I am planning to race this weekend.  What I mean is "I hope I'm not so slow I get swept off the course."  I keep checking the weather and told my friend today 'it's getting a bit warmer for Saturday'.  My friend, thinking he was being supportive says "oh, that's great" and I was all "yeah, it's at the exact temperature where I'm not sure what to wear".  Because #RunnerProblems.

It's looking like around 37* and breezy at the start line.  The breeze will not stop but the temps will warm up during the race.  When it was going to be 32* I was thinking pants.  Now I'm all "shorts and long socks?"  And don't get me started on what to wear on top.  That's a blog post almost entirely on it's own.  Happily the race has a drop bag site, so I can bring warm clothes, which I think I'll need.  I remember freezing my butt off at one other half marathon.  I was never so happy for a pair of pants in my life.

For a look around the web at #runnerproblems (Google did not disappoint here), check out:


Weekend Workouts: Recovery Week

This week was a step back week, and I used Sunday and Monday to rest from the 25K I'd run on Saturday.  A week down seemed like the best idea since I have a half marathon coming up next week.  (Who planned this?) 

It also seemed like a good week to start with 'the counting of the calories'.  The goal 'net calories' is around 1550, as told to me by my app Lose It.  I've used this app before.  For me, the most important thing is to write down the food intake every day.  Actually tracking the food intake was the hardest habit to form.  The app also taught me not to get discouraged if I'm 'over' net calories some of the time.  It tends to even out and it's not worth freaking out over 100 calories here and there.

My favorite workout was Wednesday morning, running on the track and then Yoga.  Yoga left me feeling like a pancake.  Tingly and relaxed in all the right ways.  My least favorite workout was Thursday.  Sometimes running is great and sometimes it just leaves me looking for a bush to hide behind.  Hilariously, Thursday did lead to some of my favorite pictures of the week.


Out and Back? Loop?

I was reading Miss Zippy's post about which paths runners prefer to tread, and the article she referenced.  (Over-generalization...) I thought it left out a couple of things.  And yes, I agree.  Variety.

To refresh:
Loop runs are a circular path.  Loops lend themselves nicely to the lakes.  I run a lot of circles around the lakes in winter because the paths are reliably plowed.  Some of my favorite training runs have been loops.  This one for example. 

Out and back runs involve going along a path to a certain point, and then running back.  I've done a lot of this kind of run on the trails and longer bike paths we have here.  The benefit of the out-and-back is that you can 'race yourself' on the way back, see if you can make the second half happen faster than the first half of the run.  Plus, on a six mile run, I'm all "oh, I made it 3 miles, let's go home" which makes the back half easier.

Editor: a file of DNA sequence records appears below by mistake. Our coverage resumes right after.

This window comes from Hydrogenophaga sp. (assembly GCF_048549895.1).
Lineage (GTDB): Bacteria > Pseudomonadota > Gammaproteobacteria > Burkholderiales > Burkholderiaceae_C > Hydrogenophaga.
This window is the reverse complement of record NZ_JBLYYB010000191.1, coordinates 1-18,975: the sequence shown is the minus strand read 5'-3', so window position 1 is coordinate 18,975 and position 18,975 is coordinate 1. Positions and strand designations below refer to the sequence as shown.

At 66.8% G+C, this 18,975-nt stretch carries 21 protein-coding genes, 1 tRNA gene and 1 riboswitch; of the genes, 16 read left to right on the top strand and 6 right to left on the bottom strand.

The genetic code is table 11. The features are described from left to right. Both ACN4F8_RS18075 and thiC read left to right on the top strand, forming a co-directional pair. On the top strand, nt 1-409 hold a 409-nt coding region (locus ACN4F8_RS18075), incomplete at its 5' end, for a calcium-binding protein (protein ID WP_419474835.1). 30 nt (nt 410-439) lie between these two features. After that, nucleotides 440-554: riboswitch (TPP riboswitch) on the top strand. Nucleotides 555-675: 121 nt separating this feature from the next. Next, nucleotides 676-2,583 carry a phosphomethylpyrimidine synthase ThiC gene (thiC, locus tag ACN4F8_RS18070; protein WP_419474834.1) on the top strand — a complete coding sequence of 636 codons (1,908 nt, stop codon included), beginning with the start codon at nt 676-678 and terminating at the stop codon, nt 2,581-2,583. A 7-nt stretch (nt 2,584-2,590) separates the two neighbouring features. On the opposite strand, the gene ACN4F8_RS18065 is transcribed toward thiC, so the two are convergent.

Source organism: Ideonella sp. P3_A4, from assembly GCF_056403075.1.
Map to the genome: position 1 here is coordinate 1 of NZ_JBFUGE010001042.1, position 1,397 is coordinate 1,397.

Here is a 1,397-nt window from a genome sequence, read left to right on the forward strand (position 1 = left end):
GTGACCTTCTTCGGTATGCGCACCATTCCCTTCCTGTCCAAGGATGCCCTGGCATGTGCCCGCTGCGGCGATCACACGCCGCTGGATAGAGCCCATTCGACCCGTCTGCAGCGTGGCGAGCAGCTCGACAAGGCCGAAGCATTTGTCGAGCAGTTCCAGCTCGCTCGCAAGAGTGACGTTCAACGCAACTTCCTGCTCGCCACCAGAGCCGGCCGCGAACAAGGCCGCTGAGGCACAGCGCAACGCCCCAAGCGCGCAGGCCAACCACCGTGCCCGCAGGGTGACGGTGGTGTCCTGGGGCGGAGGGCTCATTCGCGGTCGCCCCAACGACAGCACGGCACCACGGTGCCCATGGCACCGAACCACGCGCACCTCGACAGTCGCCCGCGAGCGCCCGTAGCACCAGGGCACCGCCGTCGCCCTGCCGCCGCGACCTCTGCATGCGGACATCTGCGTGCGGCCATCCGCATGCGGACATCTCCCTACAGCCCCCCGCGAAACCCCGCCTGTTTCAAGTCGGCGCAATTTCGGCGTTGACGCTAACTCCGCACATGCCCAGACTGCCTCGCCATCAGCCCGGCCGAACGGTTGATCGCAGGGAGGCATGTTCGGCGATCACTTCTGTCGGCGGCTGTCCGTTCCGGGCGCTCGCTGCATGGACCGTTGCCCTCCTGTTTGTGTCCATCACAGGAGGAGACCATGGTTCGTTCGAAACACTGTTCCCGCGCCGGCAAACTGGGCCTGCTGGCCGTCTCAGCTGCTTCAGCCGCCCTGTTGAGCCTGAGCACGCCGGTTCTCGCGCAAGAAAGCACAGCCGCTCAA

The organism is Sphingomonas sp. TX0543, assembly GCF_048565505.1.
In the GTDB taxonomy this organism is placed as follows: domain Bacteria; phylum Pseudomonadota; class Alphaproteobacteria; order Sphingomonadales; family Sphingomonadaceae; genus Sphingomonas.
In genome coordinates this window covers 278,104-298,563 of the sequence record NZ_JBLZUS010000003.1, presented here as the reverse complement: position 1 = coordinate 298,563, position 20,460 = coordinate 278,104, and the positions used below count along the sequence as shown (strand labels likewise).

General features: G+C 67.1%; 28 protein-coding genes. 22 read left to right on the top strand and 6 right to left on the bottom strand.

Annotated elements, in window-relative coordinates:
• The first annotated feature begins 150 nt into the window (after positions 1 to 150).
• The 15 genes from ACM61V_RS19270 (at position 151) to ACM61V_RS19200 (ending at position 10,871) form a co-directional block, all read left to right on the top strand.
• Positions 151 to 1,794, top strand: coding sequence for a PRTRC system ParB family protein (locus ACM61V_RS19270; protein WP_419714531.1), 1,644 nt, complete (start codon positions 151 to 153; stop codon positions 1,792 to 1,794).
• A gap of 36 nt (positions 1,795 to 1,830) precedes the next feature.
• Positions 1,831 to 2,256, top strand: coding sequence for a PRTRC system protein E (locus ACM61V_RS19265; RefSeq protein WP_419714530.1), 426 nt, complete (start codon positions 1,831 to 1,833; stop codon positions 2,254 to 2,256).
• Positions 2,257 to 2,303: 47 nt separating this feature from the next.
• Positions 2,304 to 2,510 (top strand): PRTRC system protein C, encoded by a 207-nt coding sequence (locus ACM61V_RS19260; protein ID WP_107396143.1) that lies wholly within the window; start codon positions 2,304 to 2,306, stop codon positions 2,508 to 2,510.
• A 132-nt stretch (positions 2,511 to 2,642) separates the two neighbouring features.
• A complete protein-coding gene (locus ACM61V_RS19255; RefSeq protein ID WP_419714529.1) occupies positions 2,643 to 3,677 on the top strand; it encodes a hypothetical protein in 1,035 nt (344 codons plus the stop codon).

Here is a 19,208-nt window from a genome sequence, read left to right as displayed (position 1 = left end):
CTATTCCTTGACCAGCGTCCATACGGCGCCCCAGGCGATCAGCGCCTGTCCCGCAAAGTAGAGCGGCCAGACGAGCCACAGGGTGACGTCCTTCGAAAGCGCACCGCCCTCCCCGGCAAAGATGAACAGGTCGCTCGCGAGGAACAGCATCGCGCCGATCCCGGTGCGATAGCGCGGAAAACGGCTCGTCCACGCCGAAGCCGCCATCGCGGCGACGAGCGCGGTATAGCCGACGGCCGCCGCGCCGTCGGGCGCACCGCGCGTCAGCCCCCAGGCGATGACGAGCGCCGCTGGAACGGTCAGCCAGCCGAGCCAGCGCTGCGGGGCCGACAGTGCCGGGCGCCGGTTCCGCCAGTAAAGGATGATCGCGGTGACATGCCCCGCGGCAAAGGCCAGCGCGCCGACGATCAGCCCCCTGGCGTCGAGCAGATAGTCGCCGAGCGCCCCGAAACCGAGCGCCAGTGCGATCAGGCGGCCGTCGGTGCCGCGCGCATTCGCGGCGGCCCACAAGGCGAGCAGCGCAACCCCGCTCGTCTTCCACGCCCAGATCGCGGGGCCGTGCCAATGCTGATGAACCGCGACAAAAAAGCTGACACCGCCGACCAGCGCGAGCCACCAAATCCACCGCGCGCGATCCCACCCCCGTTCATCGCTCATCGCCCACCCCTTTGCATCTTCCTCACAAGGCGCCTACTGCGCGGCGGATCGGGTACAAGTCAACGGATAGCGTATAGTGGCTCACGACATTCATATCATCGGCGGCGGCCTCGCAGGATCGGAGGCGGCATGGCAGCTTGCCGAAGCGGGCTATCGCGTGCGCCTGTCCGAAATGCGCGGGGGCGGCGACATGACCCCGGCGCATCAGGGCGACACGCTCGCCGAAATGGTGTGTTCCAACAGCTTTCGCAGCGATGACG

Point to Point runs are where you start at point A and finish the workout at point B.   Twin Cities Marathon is a point to point course.  They're not so popular for training runs because they require planning.   How are you going to get back to your car or back home when you're done?  These work best with a group of friends, where one person's car is at the start and another vehicle is at the finish, or if you live in a city with transit and can take the bus/rail home.

Track runs: Clearly the author has never met a Minnesotan forced onto the indoor track during the winter.  We're not sociable.  We're grumpy as hell.  It's cold and I can't run outside.  Why are you here?  Move.  Maybe not that bad, but certainly not running in circles as a first choice.

Missing from the list :
Lollipop runs are a combination of the out and back and loop.  See the map on this post..  Basically you run "out" to the lake, "the loop" around the lake, and then "back" home.   I do this so much because I usually have to run a mile or two to get to the lake/river/park that is serving as the main focus of the run.  The frequency with which I do lollipop runs explains my patience for both loop and out-and-back runs, and why I don't have a strong preference for one or the other.

Treadmill runsHow the eff did they leave off the treadmill?  You think "out and back" runners are control freaks.  Clearly you've never met a treadmill runner.  My hatred of the treadmill is pretty well documented.  I tolerate it only in small doses when it's too cold outside and the indoor track is over-run with small children.  But it is a great tool for learning about pacing and patience.  (That must be why I hate it.)

Trail runs: The article does mention trail runs but fails to acknowledge that most trail races are one or more loops.  Having just done a race with two loops of the same trail, there was no escape.  I assure you.  Imagine doing a 50K that involved four loops...


Trail Mix 25K - My First Trail Race

I'm going to lay it down: I've run marathons faster than I ran this race.  Actually all of my marathons were faster than this race.  Including the one when I ended up in the med tent.

The biggest lessons were:
I should've praciticed in mud, or on more trails at least. I'd hoped that my 'snow' runs would help me out with the footing.  Uneven snow is like uneven dirt right?  It was super muddy for the race day, as can be seen in the photos.  I had a hard time with the footing.  Is it better to run through or around the puddles?  I had a hard time getting a grip, and that alone wore me out.

I should've practices more hills:  I was glad I had at least one long run on a non-road surface.  That was a fun run but wished I'd had more runs with the quick roller coaster style elevation changes of this trail.  Over the winter, I think I should've run up and down the stairs on the track every lap.  Sadly, I am not joking. 

I shouldn't have worn my heart rate monitor. I was glad I had it for like the first 10 minutes when it helped me warm up, and then not go nuts in the first mile.  After that, it was just freaking me out.  I stopped looking at it until late in the second lap but I wished I hadn't had it with me at all.  I think there will be a time in training and running when it's useful, but I'm not good enough yet for it to do anything other than take me out of my game.